Alan3_KevinWhiteI am 55 years old and served as a soldier, before becoming disabled. I was diagnosed in 1992 with a major spine disease and underwent a spine operation in 1994. I have since been diagnosed with Osteo-arthritis through most major joints.
I used to be a keen sportsman and played Rugby, Football and American Football to a high standard. After my spine operation and having to give up physical sport I took up golf on what I thought was instruction from my specialist. I have since found out that he said no such thing, Oh well. I have been playing golf for about 15 years and am a member of the Army Golf Club. My handicap is currently 12.6 but I do aspire to get to 9 before I get to 60.
As part of the Army GC, I have been a member of the competitions and handicap committee for 14 years and have chaired this committee for three years sitting on the main club committee. I still chair handicaps and Captain one of the main club sides.
I really enjoy playing golf with DGA and have met a whole new circle of golfers who I enjoy competing against. I am delighted to be asked to look after the handicaps for the DGA from the 2015 season, and hope I can bring my wealth of experience to ensure that we all participate on a level playing field. Due to my work I cannot attend all the DGA meetings but will try and make as many as I can locally each year and promote disabled golf wherever I play.
Kevin White, Berkshire

 

184543_10151493347983652_1980187650_n 10392459_726544044079391_3864331356779130876_n“I am honoured to be the Essex representative for the DGA. I love being part of an organisation that has inclusiveness, choice and control at its heart”.
Paul has worked as a Public Servant since July 2002. In December 2000, aged 42, Paul had a successful roofing business and was a keen sportsman. After mildly grazing his knee while scuba diving he unknowingly knelt in contaminated water on a flat roof at work with devastating consequences.
Unknown to Paul, he had contracted necrotising fasciitis (“NF”, a flesh-eating bug) and although he felt unwell for a week afterwards he put it down to a virus. It was only when a friend persuaded him to go to the hospital that NF was diagnosed. The infection was spreading fast and surgeons had no option but to amputate Paul’s right leg eight inches above the knee; he spent ten days in a coma fighting for his life and months in rehabilitation before being discharged.
Now aged 56, Paul says his life changed beyond recognition “The fact that I nearly died, I was given the last rites on a life support system and not many people come back from that. Initially it was a hard process coming to terms with what had happened, although I am so lucky and grateful to be alive.
I knew I had to adapt to a new way of life, and although I could have carried on in construction I decided to re-train. I spent the first two years of my rehabilitation in college and ended up doing a Post Graduate Degree at Anglia Ruskin University, in disability civil rights. Before becoming disabled I had never given a thought to how inaccessible the buildings I helped create actually were. As a fit white male I had never faced discrimination; it was only when my mobility was taken away from me that I realised how many changes had to be made. I could not believe that in the country that I lived, buildings were constructed not to include disabled people. That is why I retrained as an Access Consultant, promoting inclusive design.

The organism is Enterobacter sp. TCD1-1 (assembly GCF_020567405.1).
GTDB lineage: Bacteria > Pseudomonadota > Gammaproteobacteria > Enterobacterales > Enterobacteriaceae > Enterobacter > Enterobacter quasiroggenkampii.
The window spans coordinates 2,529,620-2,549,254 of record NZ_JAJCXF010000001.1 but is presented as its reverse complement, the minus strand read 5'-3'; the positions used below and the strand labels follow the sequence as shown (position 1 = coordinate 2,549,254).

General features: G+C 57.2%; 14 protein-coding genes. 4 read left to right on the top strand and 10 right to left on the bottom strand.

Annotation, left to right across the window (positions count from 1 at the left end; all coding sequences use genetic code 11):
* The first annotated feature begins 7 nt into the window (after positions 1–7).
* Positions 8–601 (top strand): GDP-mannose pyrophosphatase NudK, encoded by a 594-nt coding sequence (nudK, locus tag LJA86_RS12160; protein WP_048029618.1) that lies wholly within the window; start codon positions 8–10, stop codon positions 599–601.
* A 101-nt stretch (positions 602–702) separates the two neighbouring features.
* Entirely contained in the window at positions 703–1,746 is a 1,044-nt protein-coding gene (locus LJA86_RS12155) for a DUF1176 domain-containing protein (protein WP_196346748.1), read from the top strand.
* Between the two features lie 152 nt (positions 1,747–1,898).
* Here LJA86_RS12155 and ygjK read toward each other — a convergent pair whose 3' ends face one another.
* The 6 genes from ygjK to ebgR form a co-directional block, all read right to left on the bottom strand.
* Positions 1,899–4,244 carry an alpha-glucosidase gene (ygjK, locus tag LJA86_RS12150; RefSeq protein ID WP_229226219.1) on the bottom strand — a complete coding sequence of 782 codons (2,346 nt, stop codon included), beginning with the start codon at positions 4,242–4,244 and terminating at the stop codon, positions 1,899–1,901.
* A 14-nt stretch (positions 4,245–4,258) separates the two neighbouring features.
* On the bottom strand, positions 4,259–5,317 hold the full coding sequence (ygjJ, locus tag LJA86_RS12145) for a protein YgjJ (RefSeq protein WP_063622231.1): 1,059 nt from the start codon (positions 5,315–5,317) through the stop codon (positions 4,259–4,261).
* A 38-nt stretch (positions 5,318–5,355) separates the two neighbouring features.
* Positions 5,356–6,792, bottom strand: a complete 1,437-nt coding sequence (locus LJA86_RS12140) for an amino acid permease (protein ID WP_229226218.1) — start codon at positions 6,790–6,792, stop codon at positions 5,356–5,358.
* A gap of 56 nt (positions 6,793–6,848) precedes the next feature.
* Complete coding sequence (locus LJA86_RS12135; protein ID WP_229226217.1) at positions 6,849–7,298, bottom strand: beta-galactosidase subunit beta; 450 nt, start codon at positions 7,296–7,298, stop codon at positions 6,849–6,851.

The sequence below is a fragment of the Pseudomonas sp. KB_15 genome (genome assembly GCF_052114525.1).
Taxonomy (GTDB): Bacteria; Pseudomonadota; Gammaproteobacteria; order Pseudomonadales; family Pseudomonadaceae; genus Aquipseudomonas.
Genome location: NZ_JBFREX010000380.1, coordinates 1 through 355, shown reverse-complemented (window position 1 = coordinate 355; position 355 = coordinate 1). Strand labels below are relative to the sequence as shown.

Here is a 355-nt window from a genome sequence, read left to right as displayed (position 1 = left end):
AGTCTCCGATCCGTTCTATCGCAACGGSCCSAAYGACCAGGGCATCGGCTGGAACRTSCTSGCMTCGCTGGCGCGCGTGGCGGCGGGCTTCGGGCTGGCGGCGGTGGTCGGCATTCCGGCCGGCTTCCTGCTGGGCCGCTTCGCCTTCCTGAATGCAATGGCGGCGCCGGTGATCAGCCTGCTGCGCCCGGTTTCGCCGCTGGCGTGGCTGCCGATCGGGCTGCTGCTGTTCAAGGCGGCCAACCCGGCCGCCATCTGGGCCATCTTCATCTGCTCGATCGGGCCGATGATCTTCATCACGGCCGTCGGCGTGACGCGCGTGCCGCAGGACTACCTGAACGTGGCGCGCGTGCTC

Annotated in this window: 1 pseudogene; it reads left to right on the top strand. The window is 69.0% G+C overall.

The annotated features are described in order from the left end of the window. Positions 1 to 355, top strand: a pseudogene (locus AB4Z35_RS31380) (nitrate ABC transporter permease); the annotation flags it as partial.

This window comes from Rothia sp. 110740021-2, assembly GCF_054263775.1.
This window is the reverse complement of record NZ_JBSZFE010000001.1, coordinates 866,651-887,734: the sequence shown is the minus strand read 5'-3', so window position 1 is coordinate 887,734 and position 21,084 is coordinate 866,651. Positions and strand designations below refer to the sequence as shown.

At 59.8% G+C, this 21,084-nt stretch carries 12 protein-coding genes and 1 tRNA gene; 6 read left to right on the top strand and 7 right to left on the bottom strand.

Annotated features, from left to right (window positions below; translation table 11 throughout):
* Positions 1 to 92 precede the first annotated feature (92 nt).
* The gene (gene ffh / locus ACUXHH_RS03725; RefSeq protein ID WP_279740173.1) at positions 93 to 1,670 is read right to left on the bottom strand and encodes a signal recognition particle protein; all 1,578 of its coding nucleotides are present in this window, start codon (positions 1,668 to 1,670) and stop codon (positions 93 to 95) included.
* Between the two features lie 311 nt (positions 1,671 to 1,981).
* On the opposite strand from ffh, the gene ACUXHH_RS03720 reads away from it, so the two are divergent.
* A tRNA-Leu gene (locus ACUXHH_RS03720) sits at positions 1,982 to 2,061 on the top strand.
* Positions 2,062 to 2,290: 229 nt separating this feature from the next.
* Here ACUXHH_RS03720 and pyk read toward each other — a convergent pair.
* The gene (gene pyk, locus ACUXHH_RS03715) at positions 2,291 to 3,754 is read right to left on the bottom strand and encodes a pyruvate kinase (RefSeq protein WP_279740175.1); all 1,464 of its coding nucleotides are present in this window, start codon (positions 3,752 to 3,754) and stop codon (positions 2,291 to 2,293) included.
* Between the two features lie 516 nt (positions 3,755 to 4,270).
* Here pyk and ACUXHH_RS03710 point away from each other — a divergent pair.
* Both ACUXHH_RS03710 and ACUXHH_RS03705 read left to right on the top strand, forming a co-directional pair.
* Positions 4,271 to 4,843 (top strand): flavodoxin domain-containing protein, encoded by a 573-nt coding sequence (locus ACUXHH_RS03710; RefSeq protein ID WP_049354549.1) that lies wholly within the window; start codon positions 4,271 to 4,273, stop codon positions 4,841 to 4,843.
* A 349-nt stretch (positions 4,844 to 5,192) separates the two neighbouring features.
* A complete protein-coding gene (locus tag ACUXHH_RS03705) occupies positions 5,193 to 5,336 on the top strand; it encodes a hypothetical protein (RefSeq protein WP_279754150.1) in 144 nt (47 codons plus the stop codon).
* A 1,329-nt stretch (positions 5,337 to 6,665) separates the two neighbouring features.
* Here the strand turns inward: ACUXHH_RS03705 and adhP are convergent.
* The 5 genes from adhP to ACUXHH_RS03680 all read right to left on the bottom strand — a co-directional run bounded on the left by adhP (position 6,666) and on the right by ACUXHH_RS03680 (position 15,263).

10730830_1511475619120327_8229431879112036407_nI was pestered at work by a chap who ran a golf society. I had just given up playing amputee football, so I thought I’d give golf ago. That was 6 years ago. Now playing with the DGA, I am enjoying the sport so much it has become my passion. I’m playing off 19 at the moment but should be able to get below that. The DGA has helped me focus on my abilities; I now want to help create a centre for disabled golfers at my club Rivenhall Golf Centre.”
Paul Houghton, Essex

Jenny & Steve Lawrence, Rugby

Jenny & Steve Lawrence, Rugby

“The Disabled Golf Association has given my husband Steve his life back, after a massive brain haemorrhage and stroke 18 months ago. He is now full of determination to get back to his beloved golf and play to the best of his abilities. Sue and Graeme are doing such a fantastic job!”
Jenny Lawrence, Rugby

 

 

 

 

CharleyHull_LET2013 LauraDaviesI was a keen golfer in my youth, I started playing when I was 11 years old and got down to a handicap of 13. I also played football, cricket, tennis and other ball sports.
At the age of 35, I was having issues with my balance and was diagnosed with Primary Progressive Multiple Sclerosis. I have always been positive about my life, but thought my golfing days were over.
I went to the gym, swam and played disabled sport from a wheelchair – but I missed playing golf. I heard about the inaugural Disabled Golf Association event in Surrey and despite the rain I realized there were like-minded people out there and I could start playing golf again.
My condition has deteriorated over the years, but have found a way of playing golf and not falling over too often – when I do fall is with a laugh (I used to be a goalkeeper), the falling over is not the issue – it’s getting up!

gs_in_buggyThrough my role as National Events Co-ordinator, I’ve met some inspiring people, increased my circle of friends and been fortunate to Captain England in games versus Scotland and Wales (albeit non-playing!). I am a firm believer that playing golf can stimulate neural pathways, aid therapy/rehabilitation and socalization/ My wife, Sue says that im a much happier person and look forward to the challenge of getting round a golf course, where there’s a will, there’s a way.
Graeme Robertson, Berkshire

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